The Southern Killer

“mis · con · cep · tion

m i s c o n c e p t i o n

a view or opinion that is incorrect because it is based on faulty thinking or understanding”


Avoid the eyes. Don’t look up. They’ll deny you’re right anyway, so why make a stir?

“Thank you, Nina, for that incorrect misspelling of ‘misconception’,” Mr. Willner’s old, dead blue eyes didn’t even bother to acknowledge me as he announced my disqualification. Did he realize that an “incorrect misspelling” means I’m actually right? “Please be seated. Jake, you’re next. ‘Misconception.’ Go.”

“He’s just jealous ‘cause he’s been an English teacher for a million years but can’t spell that fast. Or remember definitions.” Next to me, my friend Quinn was toying with the spokes on her wheelchair. The next kid stood up, spelled it the same way I did, and– shocker!– moved onto the next round. And who said spicks like me can’t spell?

“Are you kidding? Can’t expect someone as old as the alphabet itself to remember what letters are.”

“You’re right. He should practice with his friends sometime. Would he need a Ouija Board to do that, though?” God, I love Quinn. Purple hair, seven earrings, and all. We’re two peas in a pod that look nothing alike: Her pale skin and straight hair contrasted my tan complexion and untamable curls. We passed the rest of class, as we always did, making fun of everyone in town. They talk about us behind our backs, we talk about them behind their backs. And we never get caught, either– after all, who would expect “the spick and the crip” to be so damn witty? Finally, the bell rings and we part ways.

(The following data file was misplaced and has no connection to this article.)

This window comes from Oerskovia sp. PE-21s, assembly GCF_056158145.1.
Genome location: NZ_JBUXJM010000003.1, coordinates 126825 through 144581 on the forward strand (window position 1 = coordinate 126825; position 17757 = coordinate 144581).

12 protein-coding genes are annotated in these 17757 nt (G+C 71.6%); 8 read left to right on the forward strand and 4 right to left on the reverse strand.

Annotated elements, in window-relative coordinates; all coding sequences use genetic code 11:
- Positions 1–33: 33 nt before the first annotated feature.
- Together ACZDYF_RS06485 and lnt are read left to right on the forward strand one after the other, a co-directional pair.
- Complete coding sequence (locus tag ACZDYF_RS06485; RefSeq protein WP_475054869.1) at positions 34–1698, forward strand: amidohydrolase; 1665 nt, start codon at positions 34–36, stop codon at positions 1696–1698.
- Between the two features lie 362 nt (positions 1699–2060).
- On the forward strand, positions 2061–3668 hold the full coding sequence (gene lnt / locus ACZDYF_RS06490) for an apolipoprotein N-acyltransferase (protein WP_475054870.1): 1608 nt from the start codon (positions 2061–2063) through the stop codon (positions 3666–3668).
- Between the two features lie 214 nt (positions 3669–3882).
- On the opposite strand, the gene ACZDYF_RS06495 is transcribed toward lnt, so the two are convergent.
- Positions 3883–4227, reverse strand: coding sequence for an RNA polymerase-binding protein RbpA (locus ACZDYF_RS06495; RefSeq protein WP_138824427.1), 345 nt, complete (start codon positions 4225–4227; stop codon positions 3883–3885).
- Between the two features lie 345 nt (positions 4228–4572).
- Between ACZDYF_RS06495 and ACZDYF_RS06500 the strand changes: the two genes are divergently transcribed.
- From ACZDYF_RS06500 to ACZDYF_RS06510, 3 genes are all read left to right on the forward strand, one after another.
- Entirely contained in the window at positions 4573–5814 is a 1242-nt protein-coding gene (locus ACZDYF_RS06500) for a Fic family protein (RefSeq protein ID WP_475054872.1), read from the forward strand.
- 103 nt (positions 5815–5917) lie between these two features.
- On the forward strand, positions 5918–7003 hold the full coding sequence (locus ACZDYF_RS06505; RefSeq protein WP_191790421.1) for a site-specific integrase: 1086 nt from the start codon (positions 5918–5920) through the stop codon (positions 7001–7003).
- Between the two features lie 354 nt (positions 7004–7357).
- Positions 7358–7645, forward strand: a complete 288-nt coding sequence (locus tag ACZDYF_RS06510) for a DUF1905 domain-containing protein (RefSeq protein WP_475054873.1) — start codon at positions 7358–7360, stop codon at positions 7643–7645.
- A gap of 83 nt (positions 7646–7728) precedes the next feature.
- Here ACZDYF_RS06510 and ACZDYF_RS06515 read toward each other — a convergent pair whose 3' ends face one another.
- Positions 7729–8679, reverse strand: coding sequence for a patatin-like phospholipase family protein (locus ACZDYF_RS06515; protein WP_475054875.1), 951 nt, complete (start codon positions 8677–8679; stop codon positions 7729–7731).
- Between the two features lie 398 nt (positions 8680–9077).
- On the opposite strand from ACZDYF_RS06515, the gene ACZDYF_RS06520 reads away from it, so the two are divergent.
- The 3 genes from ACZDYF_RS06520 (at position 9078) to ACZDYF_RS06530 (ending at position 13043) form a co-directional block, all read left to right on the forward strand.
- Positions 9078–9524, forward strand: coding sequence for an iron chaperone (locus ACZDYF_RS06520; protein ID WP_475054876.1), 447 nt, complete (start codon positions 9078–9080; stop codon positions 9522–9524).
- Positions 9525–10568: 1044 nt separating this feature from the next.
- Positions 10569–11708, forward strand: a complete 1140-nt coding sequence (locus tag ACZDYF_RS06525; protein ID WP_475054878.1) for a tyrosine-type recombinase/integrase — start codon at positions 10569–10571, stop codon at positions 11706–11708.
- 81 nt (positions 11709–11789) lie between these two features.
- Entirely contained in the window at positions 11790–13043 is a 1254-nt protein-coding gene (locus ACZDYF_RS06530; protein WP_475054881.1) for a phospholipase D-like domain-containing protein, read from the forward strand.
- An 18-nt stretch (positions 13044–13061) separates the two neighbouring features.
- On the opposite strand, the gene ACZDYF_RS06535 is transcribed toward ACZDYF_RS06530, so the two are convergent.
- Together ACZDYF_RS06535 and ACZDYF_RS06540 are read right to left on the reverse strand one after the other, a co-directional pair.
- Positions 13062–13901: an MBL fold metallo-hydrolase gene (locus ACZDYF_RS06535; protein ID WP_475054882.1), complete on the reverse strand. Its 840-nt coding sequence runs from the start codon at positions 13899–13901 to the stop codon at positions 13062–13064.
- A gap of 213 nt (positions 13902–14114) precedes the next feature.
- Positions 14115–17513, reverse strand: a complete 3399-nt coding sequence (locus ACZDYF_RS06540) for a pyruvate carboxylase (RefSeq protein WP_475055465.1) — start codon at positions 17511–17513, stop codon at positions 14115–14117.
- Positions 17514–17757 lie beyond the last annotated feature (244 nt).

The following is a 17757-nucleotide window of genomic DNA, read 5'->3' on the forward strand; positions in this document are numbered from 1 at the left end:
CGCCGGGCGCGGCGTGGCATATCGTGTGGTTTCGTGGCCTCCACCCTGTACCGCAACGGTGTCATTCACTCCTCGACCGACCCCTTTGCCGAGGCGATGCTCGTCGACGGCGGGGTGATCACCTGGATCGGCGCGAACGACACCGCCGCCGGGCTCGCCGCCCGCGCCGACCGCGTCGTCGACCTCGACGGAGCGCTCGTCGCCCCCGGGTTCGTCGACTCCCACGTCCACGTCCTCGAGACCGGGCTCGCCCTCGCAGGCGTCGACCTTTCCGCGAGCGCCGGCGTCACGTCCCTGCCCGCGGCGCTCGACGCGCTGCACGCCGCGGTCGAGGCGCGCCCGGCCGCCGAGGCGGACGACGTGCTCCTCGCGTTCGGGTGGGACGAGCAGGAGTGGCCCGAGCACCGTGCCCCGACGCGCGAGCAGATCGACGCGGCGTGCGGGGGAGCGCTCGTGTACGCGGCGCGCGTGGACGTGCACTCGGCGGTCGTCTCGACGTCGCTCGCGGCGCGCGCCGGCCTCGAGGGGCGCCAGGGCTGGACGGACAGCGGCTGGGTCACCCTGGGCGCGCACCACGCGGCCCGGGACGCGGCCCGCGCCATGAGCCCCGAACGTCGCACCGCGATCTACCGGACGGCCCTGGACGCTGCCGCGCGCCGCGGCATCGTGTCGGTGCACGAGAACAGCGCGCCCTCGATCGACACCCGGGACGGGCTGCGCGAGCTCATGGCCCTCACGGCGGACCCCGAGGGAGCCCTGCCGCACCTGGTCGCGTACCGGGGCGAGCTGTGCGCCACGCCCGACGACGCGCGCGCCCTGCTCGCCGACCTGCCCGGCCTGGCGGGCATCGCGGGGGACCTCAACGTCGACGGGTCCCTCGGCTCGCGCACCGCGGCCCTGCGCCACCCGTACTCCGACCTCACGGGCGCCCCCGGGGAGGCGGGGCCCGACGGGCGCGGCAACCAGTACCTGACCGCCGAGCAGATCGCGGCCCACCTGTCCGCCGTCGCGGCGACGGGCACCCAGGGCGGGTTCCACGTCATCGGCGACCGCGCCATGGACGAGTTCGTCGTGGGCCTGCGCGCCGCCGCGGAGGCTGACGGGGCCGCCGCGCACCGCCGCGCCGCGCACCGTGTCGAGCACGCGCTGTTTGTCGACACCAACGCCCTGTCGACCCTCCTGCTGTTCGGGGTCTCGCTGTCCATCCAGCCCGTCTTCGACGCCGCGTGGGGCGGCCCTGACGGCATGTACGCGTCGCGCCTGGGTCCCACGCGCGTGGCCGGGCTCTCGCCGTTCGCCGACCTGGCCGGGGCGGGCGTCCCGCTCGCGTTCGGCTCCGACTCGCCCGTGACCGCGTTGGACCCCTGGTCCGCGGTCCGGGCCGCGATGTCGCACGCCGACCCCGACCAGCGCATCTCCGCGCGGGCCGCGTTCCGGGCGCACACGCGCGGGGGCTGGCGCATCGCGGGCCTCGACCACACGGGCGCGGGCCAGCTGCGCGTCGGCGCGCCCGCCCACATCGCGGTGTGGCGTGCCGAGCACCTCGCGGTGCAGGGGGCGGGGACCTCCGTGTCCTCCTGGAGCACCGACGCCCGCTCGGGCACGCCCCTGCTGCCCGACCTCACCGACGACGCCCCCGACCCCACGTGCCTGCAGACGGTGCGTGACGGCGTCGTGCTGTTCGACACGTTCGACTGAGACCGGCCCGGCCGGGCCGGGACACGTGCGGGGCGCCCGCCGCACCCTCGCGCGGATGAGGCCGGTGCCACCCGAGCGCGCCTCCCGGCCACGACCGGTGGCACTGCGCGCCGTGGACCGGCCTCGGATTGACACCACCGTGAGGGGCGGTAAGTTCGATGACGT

“Oh, and Nina… see you at the rally?”

“See you at the rally.”

~  ~ ~

“Make America safe again! Make racists afraid again! Take the country back!” The crowd’s attention was focused on one person, and one person only: Katherine Jackson, one of the only liberal politicians around who had complete control of the crowd. Even those who only saw her for her dark skin couldn’t turn away. Why ignore her when there was so much for them to hate? That’s the real reason they’d come to the rally, anyway. To troll in person just like they did online.